Yahoo said on Tuesday it has pulled out of China, citing an 'increasingly challenging business and legal environment.'

Chinese authorities maintain a firm grip on internet censorship in the country and require companies operating in China to censor content and keywords deemed politically sensitive or inappropriate.

'In recognition of the increasingly challenging business and legal environment in China, Yahoo's suite of services will no longer be accessible from mainland China as of November 1,' the company said in a statement.

'Yahoo remains committed to the rights of our users and a free and open internet. We thank our users for their support,' the company added. 

Yahoo said on Tuesday it has pulled out of China, citing an 'increasingly challenging business and legal environment'

Yahoo said on Tuesday it has pulled out of China, citing an 'increasingly challenging business and legal environment'

Yahoo's departure comes as Beijing has imposed fresh curbs on internet companies in areas from content to customer privacy as well as new laws

Yahoo's departure comes as Beijing has imposed fresh curbs on internet companies in areas from content to customer privacy as well as new laws


Yahoo's move follows that of Microsoft, which pulled the plug on LinkedIn in China last month, marking the retreat of the last major U.S.-owned social network in China. 

LinkedIn similarly cited a 'more challenging operating environment and greater compliance requirements in China'. 

Yahoo had already greatly scaled back its presence in China over the past few years. Prior to Monday, it had still operated a weather app and some pages that showed news articles in foreign languages. 

Yahoo's withdrawal coincided with the implementation of China's Personal Information Protection Law, which limits what information companies can gather and sets standards for how it must be stored.

Chinese laws also stipulate that companies operating in the country must hand over data if requested by authorities, making it difficult for Western firms to operate in China as they may also face pressure back home over giving in to China's demands.

A smart phone shows the home page of Yahoo when accessed inside China in Beijing on Tuesday. Yahoo on Tuesday said it plans to pull out of China

A smart phone shows the home page of Yahoo when accessed inside China in Beijing on Tuesday. Yahoo on Tuesday said it plans to pull out of China

Yahoo was lambasted by lawmakers in the U.S. in 2007 after it handed over data on two Chinese dissidents to Beijing, eventually leading to their imprisonment.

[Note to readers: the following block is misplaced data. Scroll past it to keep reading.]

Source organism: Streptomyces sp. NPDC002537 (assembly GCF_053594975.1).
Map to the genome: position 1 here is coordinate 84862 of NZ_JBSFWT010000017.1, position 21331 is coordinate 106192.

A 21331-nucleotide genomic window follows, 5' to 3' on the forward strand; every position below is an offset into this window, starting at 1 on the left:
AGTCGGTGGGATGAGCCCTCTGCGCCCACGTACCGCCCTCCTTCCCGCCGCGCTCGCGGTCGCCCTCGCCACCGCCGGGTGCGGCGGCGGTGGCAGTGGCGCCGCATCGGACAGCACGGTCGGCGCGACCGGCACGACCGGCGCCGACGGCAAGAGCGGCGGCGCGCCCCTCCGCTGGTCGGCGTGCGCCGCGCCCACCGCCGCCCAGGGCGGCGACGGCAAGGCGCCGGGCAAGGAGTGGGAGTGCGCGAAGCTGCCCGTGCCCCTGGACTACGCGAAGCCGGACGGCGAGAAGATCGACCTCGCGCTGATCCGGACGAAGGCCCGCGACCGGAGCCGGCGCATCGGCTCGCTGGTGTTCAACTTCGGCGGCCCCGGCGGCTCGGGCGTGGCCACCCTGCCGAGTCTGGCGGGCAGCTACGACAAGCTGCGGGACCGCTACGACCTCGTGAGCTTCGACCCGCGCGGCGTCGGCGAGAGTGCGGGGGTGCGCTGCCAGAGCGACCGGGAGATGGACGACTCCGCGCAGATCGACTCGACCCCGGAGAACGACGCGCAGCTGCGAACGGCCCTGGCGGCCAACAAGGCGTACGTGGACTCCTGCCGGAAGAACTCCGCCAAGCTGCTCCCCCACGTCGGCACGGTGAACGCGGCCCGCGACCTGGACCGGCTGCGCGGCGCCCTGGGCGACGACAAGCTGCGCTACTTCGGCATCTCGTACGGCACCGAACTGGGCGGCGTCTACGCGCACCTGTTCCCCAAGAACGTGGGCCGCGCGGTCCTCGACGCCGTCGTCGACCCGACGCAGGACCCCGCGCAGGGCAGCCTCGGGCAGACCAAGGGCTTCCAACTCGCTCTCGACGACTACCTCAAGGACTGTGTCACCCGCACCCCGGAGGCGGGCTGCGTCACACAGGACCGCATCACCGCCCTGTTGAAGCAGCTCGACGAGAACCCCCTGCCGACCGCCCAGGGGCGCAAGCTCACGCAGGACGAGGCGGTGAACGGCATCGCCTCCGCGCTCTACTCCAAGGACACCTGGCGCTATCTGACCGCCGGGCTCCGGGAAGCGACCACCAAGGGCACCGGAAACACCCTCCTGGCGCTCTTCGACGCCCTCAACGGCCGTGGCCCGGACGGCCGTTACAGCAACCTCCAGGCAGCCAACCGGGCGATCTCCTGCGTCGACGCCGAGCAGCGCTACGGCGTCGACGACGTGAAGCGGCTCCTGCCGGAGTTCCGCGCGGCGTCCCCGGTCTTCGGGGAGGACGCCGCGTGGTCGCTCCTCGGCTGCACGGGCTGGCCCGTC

Yahoo had previously downsized its operations in China, and in 2015 shuttered its Beijing office. 

Its withdrawal from the country is largely symbolic as at least some of Yahoo's key services, including its web portal, had already been blocked by Chinese censorship measures known as 'the Great Firewall'.

China has also blocked most international social media sites and search engines, such as Facebook and Google. Users in China who wish to access these services circumvent the blockades by using a virtual private network (VPN).

Yahoo also previously operated a music and email service in China, but both services were also stopped in the early 2010s.

Its presence in the country has shrunk in recent years, with Yahoo shutting down its Chinese mail service in 2013. 

A man walks past a screen displaying the Yahoo and Alibaba.com logos before a joint news conference by the companies at the China World Hotel in Beijing in 2005

A man walks past a screen displaying the Yahoo and Alibaba.com logos before a joint news conference by the companies at the China World Hotel in Beijing in 2005

Yahoo China was launched in 1999, when the company was among the world's most important internet firms.

Yahoo's homepage was the world's most visited website in 2000, but it was steadily overtaken by Google as the company has endured a series of setbacks. 

Verizon acquired Yahoo in 2017 and merged it with AOL, but later sold the entity off to private equity firm Apollo Global Management in a $5 billion deal. 

Apollo announced in September that its acquisition of Yahoo was complete.

The Chinese website of tech blog Engadget, which was also sold in the deal, was also unavailable on Tuesday and only displayed Yahoo's announcement on no longer providing content for mainland China users.  

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